Despite a refiled case and a subsequent dismissal for ineligible subject matter, plaintiff Data Scape escaped paying attorney fees to defendant Spotify in a recent decision from the Central District of California. Data Scape Limited v. Spotify USA Inc. et al., No. CV 19-4367 PSG (SKx) (C.D. Cal. Dec. 3, 2019).
Data Scape is apparently a patent assertion entity, and Spotify is a well-known music streaming service. Spotify successfully convinced the district court to dismiss Data Scape’s claim for patent infringement, and then Spotify filed a motion for sanctions, the subject of this decision.
Because Spotify’s motion is based on Data Scape’s litigation conduct, the timeline of events is important. The dispute began with Data Scape filing an earlier suit for infringement of U.S. Patent Nos. 9,712,614; 9,380,112; 7,720,929; and 7,617,537, all in the same family. Spotify moved to dismiss the suit under § 101 for ineligible subject matter. Instead of filing a response, Data Scape filed an amended complaint. Spotify followed up with another motion to dismiss on much the same grounds. Three days before a response was due, a different judge in the same district dismissed a case filed by Data Scape against a different defendant, Western Digital, under § 101. The Western Digital court found two patents invalid for ineligible subject matter, the ’112 and ’537 patents. On the due date for a response in this case, Data Scape voluntarily dismissed the case against Spotify. The same day, Data Scape filed a new complaint dropping the ’929 and ’537 patents, still asserting the ’614 and ’112 patents, and adding U.S. Patent No. 10,277,675 (same family). Spotify filed another motion to dismiss, its third, again under § 101. The court granted Spotify’s motion, and the Western Digital court denied Data Scape’s motion to reconsider its dismissal.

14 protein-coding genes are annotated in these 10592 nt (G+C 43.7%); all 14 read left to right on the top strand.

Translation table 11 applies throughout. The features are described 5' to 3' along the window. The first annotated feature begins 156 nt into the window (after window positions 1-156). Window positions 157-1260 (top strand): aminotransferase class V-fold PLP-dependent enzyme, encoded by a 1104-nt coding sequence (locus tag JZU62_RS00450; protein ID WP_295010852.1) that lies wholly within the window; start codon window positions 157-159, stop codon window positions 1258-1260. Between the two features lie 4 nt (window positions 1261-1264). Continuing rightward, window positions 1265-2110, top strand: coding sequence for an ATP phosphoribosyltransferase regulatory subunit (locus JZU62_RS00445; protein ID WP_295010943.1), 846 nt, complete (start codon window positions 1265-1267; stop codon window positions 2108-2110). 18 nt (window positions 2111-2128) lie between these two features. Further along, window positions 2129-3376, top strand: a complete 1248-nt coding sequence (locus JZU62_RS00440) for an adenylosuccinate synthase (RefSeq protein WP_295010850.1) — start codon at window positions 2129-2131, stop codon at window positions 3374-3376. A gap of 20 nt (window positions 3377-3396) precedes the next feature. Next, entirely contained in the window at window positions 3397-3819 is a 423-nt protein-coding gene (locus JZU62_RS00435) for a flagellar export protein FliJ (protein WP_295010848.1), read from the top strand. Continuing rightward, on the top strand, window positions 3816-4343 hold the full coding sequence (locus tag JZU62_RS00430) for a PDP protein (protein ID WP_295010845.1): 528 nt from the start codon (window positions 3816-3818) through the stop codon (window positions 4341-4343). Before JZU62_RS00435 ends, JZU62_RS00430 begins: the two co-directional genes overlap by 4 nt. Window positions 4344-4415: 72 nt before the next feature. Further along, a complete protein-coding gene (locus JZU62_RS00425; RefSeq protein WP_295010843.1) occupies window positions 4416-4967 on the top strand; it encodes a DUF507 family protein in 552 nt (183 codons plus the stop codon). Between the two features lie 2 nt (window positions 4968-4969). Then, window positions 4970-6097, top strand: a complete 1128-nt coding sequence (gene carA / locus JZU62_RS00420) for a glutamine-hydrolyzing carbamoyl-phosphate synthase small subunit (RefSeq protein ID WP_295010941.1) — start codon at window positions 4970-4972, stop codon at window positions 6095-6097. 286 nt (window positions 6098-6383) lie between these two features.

Based on this set of facts, Spotify requested sanctions, namely attorney fees. There were several bases for the request for fees: 35 U.S.C. § 285, a patent law–specific provision awarding fees for “exceptional cases”; 28 U.S.C. § 1927, a provision awarding fees for vexatiously multiplying the proceedings; Fed. R. Civ. P. 11, prohibiting a filing that is frivolous or without foundation; and Fed. R. Civ. P. 41(d), a provision against dismissing and filing a claim based on the same action.
For the most part, the court treated all four bases together. Spotify made two primary arguments, the first of which is that dismissing and filing a new complaint—rather than moving to amend the original complaint—constituted improper litigation conduct. The court acknowledged that amending the complaint under Rule 15 was the proper procedure. But “[o]pting to file a new case dropping the two invalidated patents, as opposed to having three days to file both an opposition to Spotify’s motion in the [original] case and a motion for leave to amend, is not conduct that supports a fee award here” because “there is insufficient basis to assume some sort of negative intent, bad faith, or frivolousness.”
Spotify’s second argument was that Data Scape did not have a good-faith belief that its patents were valid, in particular because of the result in Western Digital invalidating some of the asserted patents. The court found this argument a closer call but still declined to award fees. Against Data Scape, the court noted that Data Scape copied large portions of its losing brief from Western Digital in this case and that currently asserted patent claims were similar to the claims in the dismissed patents from the same family. These facts suggested that Data Scape was judge-shopping. But despite that suggestion, the court found that the unsettled nature of the law under § 101 justified not awarding fees.
Lessons for Practice
The scales are generally tipped against awarding fees. In general, laying the groundwork for an award of attorney fees involves documenting the timeline of misconduct and trying to work the issue out without involving the court, and only then moving for fees. Nothing here indicates that Spotify failed to follow these tips, but as this case demonstrates, the law sets a high bar for getting fees.